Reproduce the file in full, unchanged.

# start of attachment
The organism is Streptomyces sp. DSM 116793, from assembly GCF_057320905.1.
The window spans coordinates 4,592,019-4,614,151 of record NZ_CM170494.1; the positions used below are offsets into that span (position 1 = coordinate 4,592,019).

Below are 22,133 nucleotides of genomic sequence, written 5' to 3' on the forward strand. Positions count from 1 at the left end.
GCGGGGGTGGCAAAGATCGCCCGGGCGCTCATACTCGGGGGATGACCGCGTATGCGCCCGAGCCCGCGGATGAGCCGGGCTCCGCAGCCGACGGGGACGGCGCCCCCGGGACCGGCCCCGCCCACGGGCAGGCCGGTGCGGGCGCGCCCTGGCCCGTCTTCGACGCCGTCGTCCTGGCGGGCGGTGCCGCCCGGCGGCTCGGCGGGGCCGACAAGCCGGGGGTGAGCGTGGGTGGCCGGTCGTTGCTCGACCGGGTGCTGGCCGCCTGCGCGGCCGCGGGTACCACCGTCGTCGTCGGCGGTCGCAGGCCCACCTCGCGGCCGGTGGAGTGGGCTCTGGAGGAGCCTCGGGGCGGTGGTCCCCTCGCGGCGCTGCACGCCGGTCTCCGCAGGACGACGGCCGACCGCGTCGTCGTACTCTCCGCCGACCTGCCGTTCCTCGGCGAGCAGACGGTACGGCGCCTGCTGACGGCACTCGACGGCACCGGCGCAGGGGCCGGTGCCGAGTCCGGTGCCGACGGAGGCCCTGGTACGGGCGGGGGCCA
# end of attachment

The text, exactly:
The organism is Streptomyces sp. DSM 116793, from assembly GCF_057320905.1.
The window spans coordinates 4,592,019-4,614,151 of record NZ_CM170494.1; the positions used below are offsets into that span (position 1 = coordinate 4,592,019).

Below are 22,133 nucleotides of genomic sequence, written 5' to 3' on the forward strand. Positions count from 1 at the left end.
GCGGGGGTGGCAAAGATCGCCCGGGCGCTCATACTCGGGGGATGACCGCGTATGCGCCCGAGCCCGCGGATGAGCCGGGCTCCGCAGCCGACGGGGACGGCGCCCCCGGGACCGGCCCCGCCCACGGGCAGGCCGGTGCGGGCGCGCCCTGGCCCGTCTTCGACGCCGTCGTCCTGGCGGGCGGTGCCGCCCGGCGGCTCGGCGGGGCCGACAAGCCGGGGGTGAGCGTGGGTGGCCGGTCGTTGCTCGACCGGGTGCTGGCCGCCTGCGCGGCCGCGGGTACCACCGTCGTCGTCGGCGGTCGCAGGCCCACCTCGCGGCCGGTGGAGTGGGCTCTGGAGGAGCCTCGGGGCGGTGGTCCCCTCGCGGCGCTGCACGCCGGTCTCCGCAGGACGACGGCCGACCGCGTCGTCGTACTCTCCGCCGACCTGCCGTTCCTCGGCGAGCAGACGGTACGGCGCCTGCTGACGGCACTCGACGGCACCGGCGCAGGGGCCGGTGCCGAGTCCGGTGCCGACGGAGGCCCTGGTACGGGCGGGGGCCA